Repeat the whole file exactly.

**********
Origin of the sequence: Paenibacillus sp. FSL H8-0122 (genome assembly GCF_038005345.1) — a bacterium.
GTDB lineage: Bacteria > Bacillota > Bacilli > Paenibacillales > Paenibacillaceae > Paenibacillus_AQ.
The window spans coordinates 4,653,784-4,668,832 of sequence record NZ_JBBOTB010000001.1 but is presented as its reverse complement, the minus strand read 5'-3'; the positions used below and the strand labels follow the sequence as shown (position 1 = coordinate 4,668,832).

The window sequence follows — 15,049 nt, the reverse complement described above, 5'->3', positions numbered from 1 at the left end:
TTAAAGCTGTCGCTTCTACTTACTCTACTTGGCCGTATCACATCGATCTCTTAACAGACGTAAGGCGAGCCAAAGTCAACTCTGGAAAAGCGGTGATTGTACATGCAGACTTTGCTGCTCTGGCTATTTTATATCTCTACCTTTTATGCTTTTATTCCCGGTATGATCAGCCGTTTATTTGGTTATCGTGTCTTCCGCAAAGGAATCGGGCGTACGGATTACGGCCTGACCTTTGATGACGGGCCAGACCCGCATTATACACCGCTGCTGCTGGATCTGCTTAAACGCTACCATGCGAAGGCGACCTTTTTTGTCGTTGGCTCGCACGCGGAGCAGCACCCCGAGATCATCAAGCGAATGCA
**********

Origin of the sequence: Paenibacillus sp. FSL H8-0122 (genome assembly GCF_038005345.1) — a bacterium.
GTDB lineage: Bacteria > Bacillota > Bacilli > Paenibacillales > Paenibacillaceae > Paenibacillus_AQ.
The window spans coordinates 4,653,784-4,668,832 of sequence record NZ_JBBOTB010000001.1 but is presented as its reverse complement, the minus strand read 5'-3'; the positions used below and the strand labels follow the sequence as shown (position 1 = coordinate 4,668,832).

The window sequence follows — 15,049 nt, the reverse complement described above, 5'->3', positions numbered from 1 at the left end:
TTAAAGCTGTCGCTTCTACTTACTCTACTTGGCCGTATCACATCGATCTCTTAACAGACGTAAGGCGAGCCAAAGTCAACTCTGGAAAAGCGGTGATTGTACATGCAGACTTTGCTGCTCTGGCTATTTTATATCTCTACCTTTTATGCTTTTATTCCCGGTATGATCAGCCGTTTATTTGGTTATCGTGTCTTCCGCAAAGGAATCGGGCGTACGGATTACGGCCTGACCTTTGATGACGGGCCAGACCCGCATTATACACCGCTGCTGCTGGATCTGCTTAAACGCTACCATGCGAAGGCGACCTTTTTTGTCGTTGGCTCGCACGCGGAGCAGCACCCCGAGATCATCAAGCGAATGCA